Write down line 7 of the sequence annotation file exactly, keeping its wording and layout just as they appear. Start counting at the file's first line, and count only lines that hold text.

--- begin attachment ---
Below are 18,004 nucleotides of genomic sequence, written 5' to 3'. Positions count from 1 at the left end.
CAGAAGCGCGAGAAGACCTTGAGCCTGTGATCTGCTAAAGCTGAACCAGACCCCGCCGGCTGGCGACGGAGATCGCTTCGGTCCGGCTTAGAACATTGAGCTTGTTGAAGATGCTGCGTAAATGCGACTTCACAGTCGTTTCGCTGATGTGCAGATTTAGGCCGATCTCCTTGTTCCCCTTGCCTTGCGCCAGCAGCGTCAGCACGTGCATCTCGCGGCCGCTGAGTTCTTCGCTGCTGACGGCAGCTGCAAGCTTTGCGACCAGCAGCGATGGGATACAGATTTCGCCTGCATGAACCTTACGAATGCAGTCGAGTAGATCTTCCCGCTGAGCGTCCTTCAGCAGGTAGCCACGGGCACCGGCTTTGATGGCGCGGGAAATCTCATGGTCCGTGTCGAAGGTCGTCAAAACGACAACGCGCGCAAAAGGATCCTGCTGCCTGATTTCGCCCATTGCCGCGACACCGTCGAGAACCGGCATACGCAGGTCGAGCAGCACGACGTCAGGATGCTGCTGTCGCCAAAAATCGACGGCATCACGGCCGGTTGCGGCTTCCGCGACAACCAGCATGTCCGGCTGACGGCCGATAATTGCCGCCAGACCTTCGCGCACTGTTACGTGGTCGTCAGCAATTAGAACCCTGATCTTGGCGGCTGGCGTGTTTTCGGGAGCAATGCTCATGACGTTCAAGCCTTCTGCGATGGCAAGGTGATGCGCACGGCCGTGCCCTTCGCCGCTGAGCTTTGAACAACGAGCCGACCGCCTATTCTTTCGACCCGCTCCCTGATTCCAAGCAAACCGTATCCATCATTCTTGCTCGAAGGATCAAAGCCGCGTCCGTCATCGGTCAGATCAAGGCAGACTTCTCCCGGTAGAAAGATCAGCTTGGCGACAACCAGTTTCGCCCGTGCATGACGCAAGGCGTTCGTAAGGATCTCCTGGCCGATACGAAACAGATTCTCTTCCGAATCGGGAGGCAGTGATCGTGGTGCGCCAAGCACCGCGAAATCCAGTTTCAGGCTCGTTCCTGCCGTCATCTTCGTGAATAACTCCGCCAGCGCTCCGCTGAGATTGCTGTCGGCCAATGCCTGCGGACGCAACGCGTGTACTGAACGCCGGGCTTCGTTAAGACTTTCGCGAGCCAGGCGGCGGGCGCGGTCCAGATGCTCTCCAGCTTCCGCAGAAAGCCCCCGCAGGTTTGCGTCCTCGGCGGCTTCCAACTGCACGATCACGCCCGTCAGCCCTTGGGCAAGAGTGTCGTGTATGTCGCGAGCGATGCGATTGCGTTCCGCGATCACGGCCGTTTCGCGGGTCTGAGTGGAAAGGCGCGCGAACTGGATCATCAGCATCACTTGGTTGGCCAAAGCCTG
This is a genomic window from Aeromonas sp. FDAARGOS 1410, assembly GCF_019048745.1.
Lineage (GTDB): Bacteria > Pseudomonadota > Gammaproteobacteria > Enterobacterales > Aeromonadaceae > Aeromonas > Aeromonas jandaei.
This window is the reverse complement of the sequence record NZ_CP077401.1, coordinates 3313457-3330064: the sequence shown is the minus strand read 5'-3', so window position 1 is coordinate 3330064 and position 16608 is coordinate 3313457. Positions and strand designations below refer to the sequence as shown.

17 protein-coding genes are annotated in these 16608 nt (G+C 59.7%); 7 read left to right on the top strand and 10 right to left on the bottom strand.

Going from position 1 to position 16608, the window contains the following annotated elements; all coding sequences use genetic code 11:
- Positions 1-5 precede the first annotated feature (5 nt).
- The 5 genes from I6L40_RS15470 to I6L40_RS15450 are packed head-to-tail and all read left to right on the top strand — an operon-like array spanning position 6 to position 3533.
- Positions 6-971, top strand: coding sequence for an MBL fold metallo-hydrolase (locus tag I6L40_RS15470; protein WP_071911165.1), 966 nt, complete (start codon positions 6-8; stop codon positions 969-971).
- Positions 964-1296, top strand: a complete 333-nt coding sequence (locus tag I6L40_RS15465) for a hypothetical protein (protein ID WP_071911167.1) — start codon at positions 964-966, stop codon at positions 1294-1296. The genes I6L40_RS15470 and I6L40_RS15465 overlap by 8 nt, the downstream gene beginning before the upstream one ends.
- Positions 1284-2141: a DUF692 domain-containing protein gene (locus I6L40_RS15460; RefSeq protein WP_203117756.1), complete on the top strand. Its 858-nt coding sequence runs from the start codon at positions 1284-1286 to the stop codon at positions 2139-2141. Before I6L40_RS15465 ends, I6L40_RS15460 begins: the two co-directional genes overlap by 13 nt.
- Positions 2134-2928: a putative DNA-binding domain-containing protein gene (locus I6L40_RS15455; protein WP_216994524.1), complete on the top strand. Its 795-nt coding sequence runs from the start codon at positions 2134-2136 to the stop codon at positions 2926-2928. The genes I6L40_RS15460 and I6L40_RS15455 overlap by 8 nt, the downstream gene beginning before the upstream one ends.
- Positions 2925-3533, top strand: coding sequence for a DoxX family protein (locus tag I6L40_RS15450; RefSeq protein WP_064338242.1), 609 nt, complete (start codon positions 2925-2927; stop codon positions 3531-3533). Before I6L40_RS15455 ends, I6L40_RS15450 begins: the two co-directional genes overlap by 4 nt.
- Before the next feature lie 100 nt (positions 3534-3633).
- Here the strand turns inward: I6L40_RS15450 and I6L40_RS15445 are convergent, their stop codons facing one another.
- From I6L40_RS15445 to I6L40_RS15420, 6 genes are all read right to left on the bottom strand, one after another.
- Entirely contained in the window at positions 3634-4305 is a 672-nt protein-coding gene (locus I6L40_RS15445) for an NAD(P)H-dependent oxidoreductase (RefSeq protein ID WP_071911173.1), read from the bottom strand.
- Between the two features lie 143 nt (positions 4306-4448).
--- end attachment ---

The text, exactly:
Going from position 1 to position 16608, the window contains the following annotated elements; all coding sequences use genetic code 11: